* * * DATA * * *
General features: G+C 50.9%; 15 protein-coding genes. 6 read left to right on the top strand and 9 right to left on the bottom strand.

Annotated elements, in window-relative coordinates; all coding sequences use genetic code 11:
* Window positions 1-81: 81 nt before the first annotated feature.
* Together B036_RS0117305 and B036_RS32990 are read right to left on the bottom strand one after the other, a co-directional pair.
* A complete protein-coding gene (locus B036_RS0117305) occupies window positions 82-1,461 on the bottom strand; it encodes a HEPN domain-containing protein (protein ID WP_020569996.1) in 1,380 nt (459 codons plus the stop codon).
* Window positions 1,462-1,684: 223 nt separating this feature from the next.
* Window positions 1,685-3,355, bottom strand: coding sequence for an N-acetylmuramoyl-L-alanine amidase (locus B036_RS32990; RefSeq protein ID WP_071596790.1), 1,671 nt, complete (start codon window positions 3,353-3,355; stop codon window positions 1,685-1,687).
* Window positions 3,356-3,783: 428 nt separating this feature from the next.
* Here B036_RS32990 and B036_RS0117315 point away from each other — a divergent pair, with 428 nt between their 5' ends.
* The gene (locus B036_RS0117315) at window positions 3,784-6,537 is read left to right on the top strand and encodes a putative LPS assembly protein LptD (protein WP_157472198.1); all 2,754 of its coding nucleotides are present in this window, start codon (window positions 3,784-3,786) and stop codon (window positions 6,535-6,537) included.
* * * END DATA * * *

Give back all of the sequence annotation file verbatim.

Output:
General features: G+C 50.9%; 15 protein-coding genes. 6 read left to right on the top strand and 9 right to left on the bottom strand.

Annotated elements, in window-relative coordinates; all coding sequences use genetic code 11:
* Window positions 1-81: 81 nt before the first annotated feature.
* Together B036_RS0117305 and B036_RS32990 are read right to left on the bottom strand one after the other, a co-directional pair.
* A complete protein-coding gene (locus B036_RS0117305) occupies window positions 82-1,461 on the bottom strand; it encodes a HEPN domain-containing protein (protein ID WP_020569996.1) in 1,380 nt (459 codons plus the stop codon).
* Window positions 1,462-1,684: 223 nt separating this feature from the next.
* Window positions 1,685-3,355, bottom strand: coding sequence for an N-acetylmuramoyl-L-alanine amidase (locus B036_RS32990; RefSeq protein ID WP_071596790.1), 1,671 nt, complete (start codon window positions 3,353-3,355; stop codon window positions 1,685-1,687).
* Window positions 3,356-3,783: 428 nt separating this feature from the next.
* Here B036_RS32990 and B036_RS0117315 point away from each other — a divergent pair, with 428 nt between their 5' ends.
* The gene (locus B036_RS0117315) at window positions 3,784-6,537 is read left to right on the top strand and encodes a putative LPS assembly protein LptD (protein WP_157472198.1); all 2,754 of its coding nucleotides are present in this window, start codon (window positions 3,784-3,786) and stop codon (window positions 6,535-6,537) included.